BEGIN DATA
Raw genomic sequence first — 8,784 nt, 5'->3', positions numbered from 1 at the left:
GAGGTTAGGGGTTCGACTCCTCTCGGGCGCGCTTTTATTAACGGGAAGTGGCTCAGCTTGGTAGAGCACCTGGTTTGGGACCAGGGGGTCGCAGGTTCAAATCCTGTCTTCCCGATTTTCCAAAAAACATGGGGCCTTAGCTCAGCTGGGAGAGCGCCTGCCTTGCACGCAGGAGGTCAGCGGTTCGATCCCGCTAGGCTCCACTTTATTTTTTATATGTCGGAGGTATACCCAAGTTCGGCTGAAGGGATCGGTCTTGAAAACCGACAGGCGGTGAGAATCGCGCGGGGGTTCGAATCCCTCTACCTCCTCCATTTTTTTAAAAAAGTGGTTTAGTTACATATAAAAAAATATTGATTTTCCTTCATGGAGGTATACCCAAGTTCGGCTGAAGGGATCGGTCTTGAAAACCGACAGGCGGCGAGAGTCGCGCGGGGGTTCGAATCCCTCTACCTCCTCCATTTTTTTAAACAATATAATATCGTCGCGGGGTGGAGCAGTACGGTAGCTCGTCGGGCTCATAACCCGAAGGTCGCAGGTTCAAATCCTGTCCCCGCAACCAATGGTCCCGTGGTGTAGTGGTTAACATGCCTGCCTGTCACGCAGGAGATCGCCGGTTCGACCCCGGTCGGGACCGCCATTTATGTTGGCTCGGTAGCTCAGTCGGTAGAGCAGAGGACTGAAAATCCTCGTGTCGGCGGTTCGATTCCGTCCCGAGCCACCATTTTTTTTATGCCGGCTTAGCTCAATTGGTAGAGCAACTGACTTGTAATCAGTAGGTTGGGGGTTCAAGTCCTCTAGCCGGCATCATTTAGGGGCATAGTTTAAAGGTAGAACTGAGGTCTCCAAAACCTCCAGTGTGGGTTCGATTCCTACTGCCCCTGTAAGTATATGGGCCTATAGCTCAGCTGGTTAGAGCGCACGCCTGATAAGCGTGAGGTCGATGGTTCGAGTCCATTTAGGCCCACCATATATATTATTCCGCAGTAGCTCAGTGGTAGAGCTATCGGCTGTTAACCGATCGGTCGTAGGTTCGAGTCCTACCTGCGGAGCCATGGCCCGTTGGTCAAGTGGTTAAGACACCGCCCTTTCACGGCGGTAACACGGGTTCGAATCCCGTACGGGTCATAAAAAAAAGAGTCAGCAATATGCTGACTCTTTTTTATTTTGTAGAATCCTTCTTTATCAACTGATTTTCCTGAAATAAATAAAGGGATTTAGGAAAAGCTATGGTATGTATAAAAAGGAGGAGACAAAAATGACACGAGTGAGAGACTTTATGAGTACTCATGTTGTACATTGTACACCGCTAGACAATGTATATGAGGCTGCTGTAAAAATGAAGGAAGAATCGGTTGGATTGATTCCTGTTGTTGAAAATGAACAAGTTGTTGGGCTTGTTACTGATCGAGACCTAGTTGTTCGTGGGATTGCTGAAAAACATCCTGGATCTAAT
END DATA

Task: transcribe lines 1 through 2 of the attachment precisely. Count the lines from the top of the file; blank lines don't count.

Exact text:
Raw genomic sequence first — 8,784 nt, 5'->3', positions numbered from 1 at the left:
GAGGTTAGGGGTTCGACTCCTCTCGGGCGCGCTTTTATTAACGGGAAGTGGCTCAGCTTGGTAGAGCACCTGGTTTGGGACCAGGGGGTCGCAGGTTCAAATCCTGTCTTCCCGATTTTCCAAAAAACATGGGGCCTTAGCTCAGCTGGGAGAGCGCCTGCCTTGCACGCAGGAGGTCAGCGGTTCGATCCCGCTAGGCTCCACTTTATTTTTTATATGTCGGAGGTATACCCAAGTTCGGCTGAAGGGATCGGTCTTGAAAACCGACAGGCGGTGAGAATCGCGCGGGGGTTCGAATCCCTCTACCTCCTCCATTTTTTTAAAAAAGTGGTTTAGTTACATATAAAAAAATATTGATTTTCCTTCATGGAGGTATACCCAAGTTCGGCTGAAGGGATCGGTCTTGAAAACCGACAGGCGGCGAGAGTCGCGCGGGGGTTCGAATCCCTCTACCTCCTCCATTTTTTTAAACAATATAATATCGTCGCGGGGTGGAGCAGTACGGTAGCTCGTCGGGCTCATAACCCGAAGGTCGCAGGTTCAAATCCTGTCCCCGCAACCAATGGTCCCGTGGTGTAGTGGTTAACATGCCTGCCTGTCACGCAGGAGATCGCCGGTTCGACCCCGGTCGGGACCGCCATTTATGTTGGCTCGGTAGCTCAGTCGGTAGAGCAGAGGACTGAAAATCCTCGTGTCGGCGGTTCGATTCCGTCCCGAGCCACCATTTTTTTTATGCCGGCTTAGCTCAATTGGTAGAGCAACTGACTTGTAATCAGTAGGTTGGGGGTTCAAGTCCTCTAGCCGGCATCATTTAGGGGCATAGTTTAAAGGTAGAACTGAGGTCTCCAAAACCTCCAGTGTGGGTTCGATTCCTACTGCCCCTGTAAGTATATGGGCCTATAGCTCAGCTGGTTAGAGCGCACGCCTGATAAGCGTGAGGTCGATGGTTCGAGTCCATTTAGGCCCACCATATATATTATTCCGCAGTAGCTCAGTGGTAGAGCTATCGGCTGTTAACCGATCGGTCGTAGGTTCGAGTCCTACCTGCGGAGCCATGGCCCGTTGGTCAAGTGGTTAAGACACCGCCCTTTCACGGCGGTAACACGGGTTCGAATCCCGTACGGGTCATAAAAAAAAGAGTCAGCAATATGCTGACTCTTTTTTATTTTGTAGAATCCTTCTTTATCAACTGATTTTCCTGAAATAAATAAAGGGATTTAGGAAAAGCTATGGTATGTATAAAAAGGAGGAGACAAAAATGACACGAGTGAGAGACTTTATGAGTACTCATGTTGTACATTGTACACCGCTAGACAATGTATATGAGGCTGCTGTAAAAATGAAGGAAGAATCGGTTGGATTGATTCCTGTTGTTGAAAATGAACAAGTTGTTGGGCTTGTTACTGATCGAGACCTAGTTGTTCGTGGGATTGCTGAAAAACATCCTGGATCTAAT